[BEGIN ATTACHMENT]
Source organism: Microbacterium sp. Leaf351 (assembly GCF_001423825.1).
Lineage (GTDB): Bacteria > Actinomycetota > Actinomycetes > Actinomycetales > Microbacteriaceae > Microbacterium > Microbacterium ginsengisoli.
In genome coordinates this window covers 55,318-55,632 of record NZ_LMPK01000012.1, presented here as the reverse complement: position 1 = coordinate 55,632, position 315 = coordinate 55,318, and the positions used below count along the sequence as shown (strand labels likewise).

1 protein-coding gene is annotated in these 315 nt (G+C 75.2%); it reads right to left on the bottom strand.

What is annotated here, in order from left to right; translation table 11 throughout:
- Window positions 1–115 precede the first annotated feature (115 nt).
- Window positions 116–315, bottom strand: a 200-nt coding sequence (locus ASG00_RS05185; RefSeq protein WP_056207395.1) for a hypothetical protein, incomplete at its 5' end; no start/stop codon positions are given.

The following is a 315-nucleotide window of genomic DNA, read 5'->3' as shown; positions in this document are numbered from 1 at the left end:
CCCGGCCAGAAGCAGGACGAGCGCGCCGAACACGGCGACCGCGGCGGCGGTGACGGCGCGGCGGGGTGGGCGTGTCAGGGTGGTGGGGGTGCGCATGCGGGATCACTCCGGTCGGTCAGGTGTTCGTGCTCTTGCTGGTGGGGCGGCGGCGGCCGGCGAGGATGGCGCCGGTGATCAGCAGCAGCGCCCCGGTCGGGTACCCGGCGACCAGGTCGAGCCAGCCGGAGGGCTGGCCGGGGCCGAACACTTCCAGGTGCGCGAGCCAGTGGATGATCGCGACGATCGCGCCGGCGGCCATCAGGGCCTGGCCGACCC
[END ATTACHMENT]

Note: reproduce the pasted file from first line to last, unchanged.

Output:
Source organism: Microbacterium sp. Leaf351 (assembly GCF_001423825.1).
Lineage (GTDB): Bacteria > Actinomycetota > Actinomycetes > Actinomycetales > Microbacteriaceae > Microbacterium > Microbacterium ginsengisoli.
In genome coordinates this window covers 55,318-55,632 of record NZ_LMPK01000012.1, presented here as the reverse complement: position 1 = coordinate 55,632, position 315 = coordinate 55,318, and the positions used below count along the sequence as shown (strand labels likewise).

1 protein-coding gene is annotated in these 315 nt (G+C 75.2%); it reads right to left on the bottom strand.

What is annotated here, in order from left to right; translation table 11 throughout:
- Window positions 1–115 precede the first annotated feature (115 nt).
- Window positions 116–315, bottom strand: a 200-nt coding sequence (locus ASG00_RS05185; RefSeq protein WP_056207395.1) for a hypothetical protein, incomplete at its 5' end; no start/stop codon positions are given.

The following is a 315-nucleotide window of genomic DNA, read 5'->3' as shown; positions in this document are numbered from 1 at the left end:
CCCGGCCAGAAGCAGGACGAGCGCGCCGAACACGGCGACCGCGGCGGCGGTGACGGCGCGGCGGGGTGGGCGTGTCAGGGTGGTGGGGGTGCGCATGCGGGATCACTCCGGTCGGTCAGGTGTTCGTGCTCTTGCTGGTGGGGCGGCGGCGGCCGGCGAGGATGGCGCCGGTGATCAGCAGCAGCGCCCCGGTCGGGTACCCGGCGACCAGGTCGAGCCAGCCGGAGGGCTGGCCGGGGCCGAACACTTCCAGGTGCGCGAGCCAGTGGATGATCGCGACGATCGCGCCGGCGGCCATCAGGGCCTGGCCGACCC